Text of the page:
My favourite cup final is the 1990 three-all draw between Manchester United and Crystal Palace. Not because I have any great love for either of these teams, but because it was a pulsating affair that had you on the edge of your seats.

United went on to win the replay 1-0, with a rare goal from defender Lee Martin.

And no matter what people may have thought about last season’s cup final, it was great to see Portsmouth and Cardiff battle it out rather than any of the usual suspects. It’s why I can’t wait for January 3rd.

[1] There’s a lot of this kind of thing around at this time I year. I was at Dagenham on Saturday when the floodlights failed at half time. Frustrating, yes, as it was a good game of football. But given that Exeter were losing 1-0, it was absolutely freezing cold, there was driving rain, and the away end is uncovered, you’ll understand why I wasn’t horrendously upset to have to leave early.

Chris Todd

Certain news really puts football in perspective. Fans are fond of quoting Bill Shankly’s famous phrase about the sport being more important than life and death, but that gets put to one side when you hear some genuinely upsetting news that actually does deal with life and death situations.

This news concerns Torquay United defender and former Exeter City club captain Chris Todd who has just been diagnosed with Leukaemia.

Chris arrived at Exeter City after being released in Swansea City, via a brief spell in Ireland. He was brought to the club by Neil McNab in 2003, one of the few decent things to come out of the much-maligned coach’s short-lived reign at St. James’ Park.

Although he couldn’t stop the Grecians’ relegation from the league, the happy-go-lucky Welshman became a mainstay of Exeter’s defence during their time in the Conference. First he formed an impressive partnership with Santos Gaia, then Gary Sawyer. Other defenders came and went but Toddy remained at the heart of the back four.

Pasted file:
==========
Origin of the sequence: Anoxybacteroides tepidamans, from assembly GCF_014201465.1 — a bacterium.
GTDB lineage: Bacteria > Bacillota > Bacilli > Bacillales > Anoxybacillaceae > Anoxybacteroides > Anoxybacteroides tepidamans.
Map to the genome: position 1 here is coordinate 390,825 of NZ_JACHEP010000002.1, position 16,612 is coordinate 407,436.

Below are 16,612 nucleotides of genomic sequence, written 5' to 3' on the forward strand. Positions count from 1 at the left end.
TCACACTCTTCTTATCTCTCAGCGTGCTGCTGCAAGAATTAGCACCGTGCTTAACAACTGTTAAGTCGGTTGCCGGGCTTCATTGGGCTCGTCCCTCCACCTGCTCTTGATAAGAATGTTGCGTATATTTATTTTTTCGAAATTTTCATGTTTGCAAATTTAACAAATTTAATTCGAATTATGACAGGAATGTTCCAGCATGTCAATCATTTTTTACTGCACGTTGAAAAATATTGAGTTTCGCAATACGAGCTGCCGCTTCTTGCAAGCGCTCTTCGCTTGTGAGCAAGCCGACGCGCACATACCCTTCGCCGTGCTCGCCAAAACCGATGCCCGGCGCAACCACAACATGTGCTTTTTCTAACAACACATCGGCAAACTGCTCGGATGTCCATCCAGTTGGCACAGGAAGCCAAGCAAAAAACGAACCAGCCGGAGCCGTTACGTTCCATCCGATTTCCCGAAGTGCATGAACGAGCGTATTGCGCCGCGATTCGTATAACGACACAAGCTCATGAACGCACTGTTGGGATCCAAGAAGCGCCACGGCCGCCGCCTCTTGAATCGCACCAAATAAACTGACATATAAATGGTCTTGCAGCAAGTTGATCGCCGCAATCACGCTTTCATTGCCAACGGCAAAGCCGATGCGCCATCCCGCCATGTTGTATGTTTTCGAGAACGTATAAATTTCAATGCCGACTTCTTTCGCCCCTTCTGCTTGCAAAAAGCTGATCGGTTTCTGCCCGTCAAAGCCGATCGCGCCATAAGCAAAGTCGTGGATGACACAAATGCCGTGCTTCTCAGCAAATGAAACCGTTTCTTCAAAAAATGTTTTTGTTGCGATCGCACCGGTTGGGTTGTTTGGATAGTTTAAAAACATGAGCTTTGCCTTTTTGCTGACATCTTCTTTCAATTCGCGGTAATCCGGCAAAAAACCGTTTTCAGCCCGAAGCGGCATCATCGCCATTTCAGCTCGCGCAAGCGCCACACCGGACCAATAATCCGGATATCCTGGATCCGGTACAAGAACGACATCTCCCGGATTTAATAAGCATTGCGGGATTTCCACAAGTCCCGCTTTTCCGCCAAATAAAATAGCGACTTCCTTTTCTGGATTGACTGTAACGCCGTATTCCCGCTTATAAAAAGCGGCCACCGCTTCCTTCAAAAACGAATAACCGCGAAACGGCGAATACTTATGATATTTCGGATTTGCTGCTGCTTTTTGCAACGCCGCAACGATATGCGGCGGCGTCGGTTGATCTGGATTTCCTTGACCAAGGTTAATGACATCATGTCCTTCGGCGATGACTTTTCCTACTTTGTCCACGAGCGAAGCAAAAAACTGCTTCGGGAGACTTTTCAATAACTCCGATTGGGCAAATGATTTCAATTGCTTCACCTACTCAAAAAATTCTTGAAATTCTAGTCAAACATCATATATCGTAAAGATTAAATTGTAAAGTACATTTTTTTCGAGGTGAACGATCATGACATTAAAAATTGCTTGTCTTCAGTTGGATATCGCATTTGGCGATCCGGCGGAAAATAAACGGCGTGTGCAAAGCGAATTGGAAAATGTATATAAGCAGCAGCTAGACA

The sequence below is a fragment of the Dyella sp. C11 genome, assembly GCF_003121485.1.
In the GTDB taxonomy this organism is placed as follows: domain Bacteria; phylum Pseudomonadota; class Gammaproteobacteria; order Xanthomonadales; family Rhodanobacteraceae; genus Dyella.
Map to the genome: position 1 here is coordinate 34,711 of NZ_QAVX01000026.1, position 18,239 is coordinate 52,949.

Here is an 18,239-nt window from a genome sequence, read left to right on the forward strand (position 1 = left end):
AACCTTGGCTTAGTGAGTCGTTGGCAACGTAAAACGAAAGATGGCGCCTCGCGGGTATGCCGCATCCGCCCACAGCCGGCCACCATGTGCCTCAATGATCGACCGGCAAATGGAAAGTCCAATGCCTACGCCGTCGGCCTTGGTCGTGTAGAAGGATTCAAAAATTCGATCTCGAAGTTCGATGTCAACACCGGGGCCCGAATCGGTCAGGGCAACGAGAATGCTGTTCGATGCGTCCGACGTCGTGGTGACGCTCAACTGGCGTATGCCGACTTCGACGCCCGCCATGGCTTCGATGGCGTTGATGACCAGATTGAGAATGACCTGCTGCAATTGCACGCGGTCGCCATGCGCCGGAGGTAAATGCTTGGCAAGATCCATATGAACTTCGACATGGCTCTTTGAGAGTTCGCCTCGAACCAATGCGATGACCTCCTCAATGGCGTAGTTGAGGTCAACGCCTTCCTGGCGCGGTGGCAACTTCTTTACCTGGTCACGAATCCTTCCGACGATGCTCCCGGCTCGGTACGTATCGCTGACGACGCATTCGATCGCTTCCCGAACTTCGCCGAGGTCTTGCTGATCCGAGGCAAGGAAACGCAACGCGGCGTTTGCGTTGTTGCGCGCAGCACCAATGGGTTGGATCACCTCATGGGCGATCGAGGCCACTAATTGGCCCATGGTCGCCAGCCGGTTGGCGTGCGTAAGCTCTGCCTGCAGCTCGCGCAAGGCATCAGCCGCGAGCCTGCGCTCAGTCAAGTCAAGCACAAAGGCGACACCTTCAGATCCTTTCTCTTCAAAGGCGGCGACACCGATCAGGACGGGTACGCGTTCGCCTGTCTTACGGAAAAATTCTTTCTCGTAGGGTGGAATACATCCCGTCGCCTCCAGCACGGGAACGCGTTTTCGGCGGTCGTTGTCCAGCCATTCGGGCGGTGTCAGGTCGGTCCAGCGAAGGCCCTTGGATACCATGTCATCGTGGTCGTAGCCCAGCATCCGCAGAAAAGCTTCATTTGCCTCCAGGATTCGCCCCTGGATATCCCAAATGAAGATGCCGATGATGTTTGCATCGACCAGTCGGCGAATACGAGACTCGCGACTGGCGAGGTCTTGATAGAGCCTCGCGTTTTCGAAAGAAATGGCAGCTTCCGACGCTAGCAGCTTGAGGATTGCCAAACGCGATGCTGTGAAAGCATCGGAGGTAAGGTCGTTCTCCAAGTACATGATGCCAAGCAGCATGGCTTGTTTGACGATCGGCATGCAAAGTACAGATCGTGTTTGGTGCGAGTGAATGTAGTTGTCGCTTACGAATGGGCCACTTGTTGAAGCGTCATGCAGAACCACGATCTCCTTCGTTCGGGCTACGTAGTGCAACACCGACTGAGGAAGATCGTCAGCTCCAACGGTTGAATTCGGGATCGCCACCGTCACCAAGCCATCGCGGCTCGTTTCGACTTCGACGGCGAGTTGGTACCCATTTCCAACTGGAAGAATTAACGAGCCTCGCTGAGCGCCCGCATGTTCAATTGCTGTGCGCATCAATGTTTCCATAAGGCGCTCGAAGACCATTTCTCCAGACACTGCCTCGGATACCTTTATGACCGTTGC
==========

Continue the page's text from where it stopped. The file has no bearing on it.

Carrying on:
When Paul Tisdale took over as manager of the club in 2006, there was always very little doubt who he’d pick as captain. Chris was a popular player in the dressing room and a strong leader on the pitch and as one of the few players who’d stuck with City through the lean times, his appointment was appreciated by the fans.

As captain, Chris helped lead the Grecians to their first trip to Wembley at the end of the season, although the side lost to Morecambe.

At the end of that season, Chris followed Exeter’s former assistant manager Paul Buckle down the A380 to Torquay United, where he again became a mainstay of their defence as they mounted a challenge to bounce straight back into the league following their relegation.

The disease was only picked when when a nurse recommended he have a blood test after he struggled to recover from an operation. He was told the news on Monday. Part of the complications of the disease includes an enlarged spleen, which could easily rupture on contact and Chris was lucky to get through a 5-a-side game unscathed on the morning he found out about his disease.

I’ve met and interviewed Chris on many an occasion and he’s genuinely one of the nicest guys you could wish to meet in football. He’s always cheerful and, unlike many modern footballers, is happy to chat to anybody – fans or journalists. Many an interview would finish with both of us in fits of laughter.

Typically, the defender is taking the news in his usual good-humoured manner:

“Obviously it’s a bit of bad news for me.

“I’m very pleased to be at a club where they are giving me 100% support and I’ve got my family behind me, who are amazing. It’s hard to accept but I’m a fighter, as anybody who knows me will tell you. I have had upsets in my career and this is just another step. I will deal with it and I will be back.”

You can hear further reaction on Gemini FM’s page here.

Chris will learn on Monday at what stage the disease is at – at best, it could still be in its early stages and he could be back on the pitch within a few months.

What makes it, to me, even more shocking is Chris is, at 27, still a young man. He’s only a month older than me, but also has a fiancee and a young daughter to care for.

Chris Todd is one of football’s good guys. He’s also a fighter, and I hope that the fighting spirit that you always see from him on the pitch will see him through this dreadful time.

Get well soon Chris.


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Yes, this is my name. And my email. Use it wisely or you're not getting a biscuit with your tea: garyllewellynandrews [at] gmail [dot] com